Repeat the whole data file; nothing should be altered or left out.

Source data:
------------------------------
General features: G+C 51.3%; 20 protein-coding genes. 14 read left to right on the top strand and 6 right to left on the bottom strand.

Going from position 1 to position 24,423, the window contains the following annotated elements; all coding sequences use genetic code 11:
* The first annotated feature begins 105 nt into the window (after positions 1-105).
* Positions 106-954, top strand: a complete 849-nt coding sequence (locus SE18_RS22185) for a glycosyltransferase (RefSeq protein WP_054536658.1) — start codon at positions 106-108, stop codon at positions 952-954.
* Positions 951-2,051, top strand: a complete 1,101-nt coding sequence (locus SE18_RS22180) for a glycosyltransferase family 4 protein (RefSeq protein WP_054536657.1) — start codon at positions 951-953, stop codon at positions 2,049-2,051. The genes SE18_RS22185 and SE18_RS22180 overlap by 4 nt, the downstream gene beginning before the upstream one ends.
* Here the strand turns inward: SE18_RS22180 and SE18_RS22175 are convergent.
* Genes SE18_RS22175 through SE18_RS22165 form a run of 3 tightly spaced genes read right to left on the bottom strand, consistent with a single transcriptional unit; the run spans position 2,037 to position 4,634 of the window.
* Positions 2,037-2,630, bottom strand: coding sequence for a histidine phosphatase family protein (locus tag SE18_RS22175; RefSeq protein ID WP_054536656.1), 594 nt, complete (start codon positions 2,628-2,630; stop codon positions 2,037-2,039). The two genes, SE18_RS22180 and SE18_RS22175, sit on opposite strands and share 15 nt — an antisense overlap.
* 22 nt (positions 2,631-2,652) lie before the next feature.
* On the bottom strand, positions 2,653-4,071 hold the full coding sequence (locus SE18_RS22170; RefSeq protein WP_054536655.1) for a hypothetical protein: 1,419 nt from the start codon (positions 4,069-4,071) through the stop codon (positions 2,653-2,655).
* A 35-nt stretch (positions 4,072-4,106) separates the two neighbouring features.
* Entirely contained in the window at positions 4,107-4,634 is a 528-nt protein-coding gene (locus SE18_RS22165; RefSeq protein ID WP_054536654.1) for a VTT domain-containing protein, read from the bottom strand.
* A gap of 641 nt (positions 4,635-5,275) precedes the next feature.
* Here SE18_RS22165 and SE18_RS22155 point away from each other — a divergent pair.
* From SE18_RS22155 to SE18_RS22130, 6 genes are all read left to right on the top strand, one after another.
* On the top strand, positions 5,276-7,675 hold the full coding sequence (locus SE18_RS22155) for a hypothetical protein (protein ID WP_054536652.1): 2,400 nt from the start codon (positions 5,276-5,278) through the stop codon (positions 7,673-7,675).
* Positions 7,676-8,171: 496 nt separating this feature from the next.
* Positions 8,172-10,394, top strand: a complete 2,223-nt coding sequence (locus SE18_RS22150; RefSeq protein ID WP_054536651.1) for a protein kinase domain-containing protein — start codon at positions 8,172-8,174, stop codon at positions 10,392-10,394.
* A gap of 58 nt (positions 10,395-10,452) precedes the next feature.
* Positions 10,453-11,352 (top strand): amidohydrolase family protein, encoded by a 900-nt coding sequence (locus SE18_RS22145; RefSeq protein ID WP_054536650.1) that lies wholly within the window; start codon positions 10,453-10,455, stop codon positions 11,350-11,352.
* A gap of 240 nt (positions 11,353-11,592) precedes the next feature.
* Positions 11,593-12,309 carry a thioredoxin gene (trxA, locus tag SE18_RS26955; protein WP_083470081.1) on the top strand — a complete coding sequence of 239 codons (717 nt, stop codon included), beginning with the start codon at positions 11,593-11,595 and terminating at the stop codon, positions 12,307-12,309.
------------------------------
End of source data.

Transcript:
General features: G+C 51.3%; 20 protein-coding genes. 14 read left to right on the top strand and 6 right to left on the bottom strand.

Going from position 1 to position 24,423, the window contains the following annotated elements; all coding sequences use genetic code 11:
* The first annotated feature begins 105 nt into the window (after positions 1-105).
* Positions 106-954, top strand: a complete 849-nt coding sequence (locus SE18_RS22185) for a glycosyltransferase (RefSeq protein WP_054536658.1) — start codon at positions 106-108, stop codon at positions 952-954.
* Positions 951-2,051, top strand: a complete 1,101-nt coding sequence (locus SE18_RS22180) for a glycosyltransferase family 4 protein (RefSeq protein WP_054536657.1) — start codon at positions 951-953, stop codon at positions 2,049-2,051. The genes SE18_RS22185 and SE18_RS22180 overlap by 4 nt, the downstream gene beginning before the upstream one ends.
* Here the strand turns inward: SE18_RS22180 and SE18_RS22175 are convergent.
* Genes SE18_RS22175 through SE18_RS22165 form a run of 3 tightly spaced genes read right to left on the bottom strand, consistent with a single transcriptional unit; the run spans position 2,037 to position 4,634 of the window.
* Positions 2,037-2,630, bottom strand: coding sequence for a histidine phosphatase family protein (locus tag SE18_RS22175; RefSeq protein ID WP_054536656.1), 594 nt, complete (start codon positions 2,628-2,630; stop codon positions 2,037-2,039). The two genes, SE18_RS22180 and SE18_RS22175, sit on opposite strands and share 15 nt — an antisense overlap.
* 22 nt (positions 2,631-2,652) lie before the next feature.
* On the bottom strand, positions 2,653-4,071 hold the full coding sequence (locus SE18_RS22170; RefSeq protein WP_054536655.1) for a hypothetical protein: 1,419 nt from the start codon (positions 4,069-4,071) through the stop codon (positions 2,653-2,655).
* A 35-nt stretch (positions 4,072-4,106) separates the two neighbouring features.
* Entirely contained in the window at positions 4,107-4,634 is a 528-nt protein-coding gene (locus SE18_RS22165; RefSeq protein ID WP_054536654.1) for a VTT domain-containing protein, read from the bottom strand.
* A gap of 641 nt (positions 4,635-5,275) precedes the next feature.
* Here SE18_RS22165 and SE18_RS22155 point away from each other — a divergent pair.
* From SE18_RS22155 to SE18_RS22130, 6 genes are all read left to right on the top strand, one after another.
* On the top strand, positions 5,276-7,675 hold the full coding sequence (locus SE18_RS22155) for a hypothetical protein (protein ID WP_054536652.1): 2,400 nt from the start codon (positions 5,276-5,278) through the stop codon (positions 7,673-7,675).
* Positions 7,676-8,171: 496 nt separating this feature from the next.
* Positions 8,172-10,394, top strand: a complete 2,223-nt coding sequence (locus SE18_RS22150; RefSeq protein ID WP_054536651.1) for a protein kinase domain-containing protein — start codon at positions 8,172-8,174, stop codon at positions 10,392-10,394.
* A gap of 58 nt (positions 10,395-10,452) precedes the next feature.
* Positions 10,453-11,352 (top strand): amidohydrolase family protein, encoded by a 900-nt coding sequence (locus SE18_RS22145; RefSeq protein ID WP_054536650.1) that lies wholly within the window; start codon positions 10,453-10,455, stop codon positions 11,350-11,352.
* A gap of 240 nt (positions 11,353-11,592) precedes the next feature.
* Positions 11,593-12,309 carry a thioredoxin gene (trxA, locus tag SE18_RS26955; protein WP_083470081.1) on the top strand — a complete coding sequence of 239 codons (717 nt, stop codon included), beginning with the start codon at positions 11,593-11,595 and terminating at the stop codon, positions 12,307-12,309.